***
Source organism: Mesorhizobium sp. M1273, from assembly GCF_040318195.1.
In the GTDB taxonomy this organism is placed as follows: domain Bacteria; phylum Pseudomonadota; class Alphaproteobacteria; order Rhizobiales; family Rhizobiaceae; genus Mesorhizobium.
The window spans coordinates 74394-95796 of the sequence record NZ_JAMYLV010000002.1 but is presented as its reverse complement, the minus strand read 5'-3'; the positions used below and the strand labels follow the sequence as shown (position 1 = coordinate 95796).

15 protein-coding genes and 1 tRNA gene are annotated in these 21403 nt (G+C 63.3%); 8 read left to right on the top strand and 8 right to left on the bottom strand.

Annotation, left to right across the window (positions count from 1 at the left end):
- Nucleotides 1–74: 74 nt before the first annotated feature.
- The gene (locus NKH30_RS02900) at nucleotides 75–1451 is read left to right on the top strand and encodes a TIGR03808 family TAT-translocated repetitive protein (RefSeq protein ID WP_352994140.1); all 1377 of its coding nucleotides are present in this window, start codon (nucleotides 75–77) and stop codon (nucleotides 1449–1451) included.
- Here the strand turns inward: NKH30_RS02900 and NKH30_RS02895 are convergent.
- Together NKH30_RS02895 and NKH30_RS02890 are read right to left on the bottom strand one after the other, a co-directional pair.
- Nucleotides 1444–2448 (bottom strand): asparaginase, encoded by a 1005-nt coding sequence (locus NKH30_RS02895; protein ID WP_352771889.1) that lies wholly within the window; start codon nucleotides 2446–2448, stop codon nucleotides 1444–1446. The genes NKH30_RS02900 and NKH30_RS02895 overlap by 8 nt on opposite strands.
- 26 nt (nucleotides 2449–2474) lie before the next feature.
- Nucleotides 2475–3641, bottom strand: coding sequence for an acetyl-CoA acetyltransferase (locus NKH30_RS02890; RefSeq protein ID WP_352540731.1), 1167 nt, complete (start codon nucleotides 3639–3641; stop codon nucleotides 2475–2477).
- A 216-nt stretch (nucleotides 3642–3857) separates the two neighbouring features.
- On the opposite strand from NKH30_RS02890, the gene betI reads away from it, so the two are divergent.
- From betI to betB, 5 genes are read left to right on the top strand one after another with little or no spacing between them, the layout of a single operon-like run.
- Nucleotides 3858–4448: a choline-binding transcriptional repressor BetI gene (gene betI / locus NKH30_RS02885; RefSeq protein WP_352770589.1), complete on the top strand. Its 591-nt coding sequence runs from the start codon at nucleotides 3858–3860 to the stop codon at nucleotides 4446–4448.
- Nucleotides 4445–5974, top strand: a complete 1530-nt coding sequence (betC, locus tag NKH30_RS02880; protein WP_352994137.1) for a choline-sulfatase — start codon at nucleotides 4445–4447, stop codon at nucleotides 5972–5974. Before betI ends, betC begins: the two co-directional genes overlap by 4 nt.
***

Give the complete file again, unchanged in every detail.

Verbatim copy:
Source organism: Mesorhizobium sp. M1273, from assembly GCF_040318195.1.
In the GTDB taxonomy this organism is placed as follows: domain Bacteria; phylum Pseudomonadota; class Alphaproteobacteria; order Rhizobiales; family Rhizobiaceae; genus Mesorhizobium.
The window spans coordinates 74394-95796 of the sequence record NZ_JAMYLV010000002.1 but is presented as its reverse complement, the minus strand read 5'-3'; the positions used below and the strand labels follow the sequence as shown (position 1 = coordinate 95796).

15 protein-coding genes and 1 tRNA gene are annotated in these 21403 nt (G+C 63.3%); 8 read left to right on the top strand and 8 right to left on the bottom strand.

Annotation, left to right across the window (positions count from 1 at the left end):
- Nucleotides 1–74: 74 nt before the first annotated feature.
- The gene (locus NKH30_RS02900) at nucleotides 75–1451 is read left to right on the top strand and encodes a TIGR03808 family TAT-translocated repetitive protein (RefSeq protein ID WP_352994140.1); all 1377 of its coding nucleotides are present in this window, start codon (nucleotides 75–77) and stop codon (nucleotides 1449–1451) included.
- Here the strand turns inward: NKH30_RS02900 and NKH30_RS02895 are convergent.
- Together NKH30_RS02895 and NKH30_RS02890 are read right to left on the bottom strand one after the other, a co-directional pair.
- Nucleotides 1444–2448 (bottom strand): asparaginase, encoded by a 1005-nt coding sequence (locus NKH30_RS02895; protein ID WP_352771889.1) that lies wholly within the window; start codon nucleotides 2446–2448, stop codon nucleotides 1444–1446. The genes NKH30_RS02900 and NKH30_RS02895 overlap by 8 nt on opposite strands.
- 26 nt (nucleotides 2449–2474) lie before the next feature.
- Nucleotides 2475–3641, bottom strand: coding sequence for an acetyl-CoA acetyltransferase (locus NKH30_RS02890; RefSeq protein ID WP_352540731.1), 1167 nt, complete (start codon nucleotides 3639–3641; stop codon nucleotides 2475–2477).
- A 216-nt stretch (nucleotides 3642–3857) separates the two neighbouring features.
- On the opposite strand from NKH30_RS02890, the gene betI reads away from it, so the two are divergent.
- From betI to betB, 5 genes are read left to right on the top strand one after another with little or no spacing between them, the layout of a single operon-like run.
- Nucleotides 3858–4448: a choline-binding transcriptional repressor BetI gene (gene betI / locus NKH30_RS02885; RefSeq protein WP_352770589.1), complete on the top strand. Its 591-nt coding sequence runs from the start codon at nucleotides 3858–3860 to the stop codon at nucleotides 4446–4448.
- Nucleotides 4445–5974, top strand: a complete 1530-nt coding sequence (betC, locus tag NKH30_RS02880; protein WP_352994137.1) for a choline-sulfatase — start codon at nucleotides 4445–4447, stop codon at nucleotides 5972–5974. Before betI ends, betC begins: the two co-directional genes overlap by 4 nt.